Also known as Horror High, Twisted Brain is your basic "revenge of the nerd" flick, with Pat Cardi playing the nebbishe science whiz Vernon Potts. After suffering horrific ridicule from teachers, coaches, and even the janitor, Vernon experiments with his beloved guinea pig Mr. Mumps, discovering a potion that turns the meek and mild into ravenous killing machines. What follows is a Jekyll and Hyde story, as Vernon downs the juice and kills all those who wronged him. Kind of campy, featuring an odd score that seems out of place (including a lame ballad that opens the film), Twisted Brain predates Toxic Avenger, but travels along a similar path (minus the nudity).

Point of Terror (1971)
01h:27m:19s
Directed by Alex Nicol

Winning the award for just plain silly, Point of Terror is a shagadelic early 1970s romp ripe with bad fashion, unintentional laughs and lots and lots of nekkidness. Tony (Peter Carpenter) is the Tom Jones-like house singer at The Lobster House, where apparently he is knee-deep in drooling women every night. When he falls for big-haired Andrea (the great Dyanne Thorne), he gets more than he bargained for, but he seems to do better than the guy in the wheelchair who ends up at the bottom of a swimming pool. The story is kind of dopey, relying on an ending that is beyond trite, and I'm hard-pressed to rationalize how this gets classified as horror, but if you're not laughing out loud during the opening song and dance number you are beyond help.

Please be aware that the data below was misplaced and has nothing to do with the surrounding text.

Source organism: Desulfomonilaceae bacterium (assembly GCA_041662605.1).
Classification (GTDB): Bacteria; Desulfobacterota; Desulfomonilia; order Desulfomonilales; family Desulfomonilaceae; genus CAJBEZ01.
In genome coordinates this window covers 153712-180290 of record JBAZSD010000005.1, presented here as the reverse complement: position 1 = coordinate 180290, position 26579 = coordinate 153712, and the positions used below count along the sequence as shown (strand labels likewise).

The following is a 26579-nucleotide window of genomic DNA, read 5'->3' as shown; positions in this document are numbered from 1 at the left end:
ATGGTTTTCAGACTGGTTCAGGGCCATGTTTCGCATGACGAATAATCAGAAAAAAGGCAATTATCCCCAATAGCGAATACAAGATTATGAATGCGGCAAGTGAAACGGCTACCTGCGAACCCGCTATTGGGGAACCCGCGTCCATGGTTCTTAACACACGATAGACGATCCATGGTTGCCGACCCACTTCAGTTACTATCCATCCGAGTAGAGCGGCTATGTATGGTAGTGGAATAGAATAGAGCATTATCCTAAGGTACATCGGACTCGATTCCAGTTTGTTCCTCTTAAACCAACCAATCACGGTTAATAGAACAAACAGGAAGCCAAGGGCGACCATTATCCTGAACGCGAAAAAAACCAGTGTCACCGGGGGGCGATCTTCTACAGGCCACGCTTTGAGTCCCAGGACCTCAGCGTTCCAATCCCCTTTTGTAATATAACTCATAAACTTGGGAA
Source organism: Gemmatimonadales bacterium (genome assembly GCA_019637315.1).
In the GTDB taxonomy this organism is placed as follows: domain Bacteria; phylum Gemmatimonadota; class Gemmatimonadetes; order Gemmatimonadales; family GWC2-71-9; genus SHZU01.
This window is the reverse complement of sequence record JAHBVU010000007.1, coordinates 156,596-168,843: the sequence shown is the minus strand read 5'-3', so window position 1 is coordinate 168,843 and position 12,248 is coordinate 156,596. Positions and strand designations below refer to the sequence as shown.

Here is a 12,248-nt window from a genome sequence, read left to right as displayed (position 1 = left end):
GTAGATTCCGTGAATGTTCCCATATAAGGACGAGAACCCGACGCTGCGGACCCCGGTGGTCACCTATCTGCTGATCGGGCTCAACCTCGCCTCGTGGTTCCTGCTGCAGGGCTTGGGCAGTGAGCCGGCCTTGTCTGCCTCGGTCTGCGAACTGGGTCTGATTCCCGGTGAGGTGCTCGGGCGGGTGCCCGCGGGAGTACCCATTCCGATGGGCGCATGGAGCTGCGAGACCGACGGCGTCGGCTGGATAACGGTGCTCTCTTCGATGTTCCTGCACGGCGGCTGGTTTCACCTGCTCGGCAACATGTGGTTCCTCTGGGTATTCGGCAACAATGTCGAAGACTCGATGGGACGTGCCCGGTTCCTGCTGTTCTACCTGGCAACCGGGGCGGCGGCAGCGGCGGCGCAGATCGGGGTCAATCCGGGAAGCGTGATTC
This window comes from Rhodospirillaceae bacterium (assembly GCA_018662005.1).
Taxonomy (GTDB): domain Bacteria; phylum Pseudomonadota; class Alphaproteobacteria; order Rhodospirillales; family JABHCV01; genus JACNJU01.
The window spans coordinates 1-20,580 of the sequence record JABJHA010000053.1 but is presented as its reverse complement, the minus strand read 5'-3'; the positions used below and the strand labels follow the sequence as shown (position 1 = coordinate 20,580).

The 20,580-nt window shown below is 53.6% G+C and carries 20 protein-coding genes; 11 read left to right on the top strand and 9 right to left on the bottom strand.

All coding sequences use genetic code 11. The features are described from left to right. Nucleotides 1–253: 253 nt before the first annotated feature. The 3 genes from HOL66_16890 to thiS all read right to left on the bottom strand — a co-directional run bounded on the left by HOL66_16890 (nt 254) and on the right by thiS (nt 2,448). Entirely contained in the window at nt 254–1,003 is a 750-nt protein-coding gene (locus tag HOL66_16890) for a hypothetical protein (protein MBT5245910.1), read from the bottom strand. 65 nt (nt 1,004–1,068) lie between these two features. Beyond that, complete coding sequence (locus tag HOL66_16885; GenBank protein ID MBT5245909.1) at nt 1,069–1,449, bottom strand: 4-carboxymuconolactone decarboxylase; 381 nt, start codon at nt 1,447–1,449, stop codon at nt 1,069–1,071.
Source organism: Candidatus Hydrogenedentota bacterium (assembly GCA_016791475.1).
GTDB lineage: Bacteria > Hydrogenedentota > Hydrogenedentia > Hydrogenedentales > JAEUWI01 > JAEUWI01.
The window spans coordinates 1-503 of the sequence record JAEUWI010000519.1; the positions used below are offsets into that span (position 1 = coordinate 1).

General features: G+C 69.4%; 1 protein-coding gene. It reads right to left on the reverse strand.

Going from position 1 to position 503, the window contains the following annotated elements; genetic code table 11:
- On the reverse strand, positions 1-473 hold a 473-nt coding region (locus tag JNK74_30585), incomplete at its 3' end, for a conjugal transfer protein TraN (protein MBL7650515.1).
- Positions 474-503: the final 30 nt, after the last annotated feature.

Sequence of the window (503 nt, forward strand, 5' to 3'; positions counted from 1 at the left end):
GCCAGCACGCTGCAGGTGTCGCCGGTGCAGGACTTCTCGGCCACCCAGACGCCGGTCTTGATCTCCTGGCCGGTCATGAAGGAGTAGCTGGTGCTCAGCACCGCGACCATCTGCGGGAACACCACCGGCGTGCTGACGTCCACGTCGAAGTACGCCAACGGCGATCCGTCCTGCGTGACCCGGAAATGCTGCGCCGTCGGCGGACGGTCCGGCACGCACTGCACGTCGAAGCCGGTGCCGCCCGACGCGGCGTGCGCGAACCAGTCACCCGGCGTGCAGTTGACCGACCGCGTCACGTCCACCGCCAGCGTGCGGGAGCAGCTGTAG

Rating for Style: B-
Rating for Substance: C+

 

Image Transfer

 One
Aspect Ratio1.33:1 - Full Frame
Original Aspect Rationo
Anamorphicno


Image Transfer Review: There's only one widescreen film in the bunch (The Hearse, presented in 1.85:1 anamorphic widescreen!), with the rest presented in 1.33:1. As expected, quality varies greatly, with The Hearse looking the brightest and cleanest of them all. Most of the titles have their share of nicks, as well as smeary colors and sometimes impenetrable blacks; none of them, however, look completely horrendous. Not bad, considering these are really low budget titles.

Image Transfer Grade: B-

 

Audio Transfer

 LanguageRemote Access
MonoEnglishno


Audio Transfer Review: All titles are presented in mono, and though some features have a bit more hiss than others, overall voice quality is acceptable throughout all eight films, though screams tend to come across a bit shrill.

Audio Transfer Grade: B-

 

Disc Extras

Animated menu with music
Scene Access with 80 cues and remote access
Packaging: Amaray
2 Discs
4-Sided disc(s)
Layers: single

Extras Review: No extras of any kind to be found here, with two films per side on this two-disc set. Each film is cut into 10 chapters.

Extras Grade: D-

 

Final Comments

A strange collection of low-budget horror films covering everything from Satanism to haunted houses to fringe-wearing lounge singers. They don't all work, but fans of B-movie horror should appreciate the bad acting, iffy effects, and frequent skin.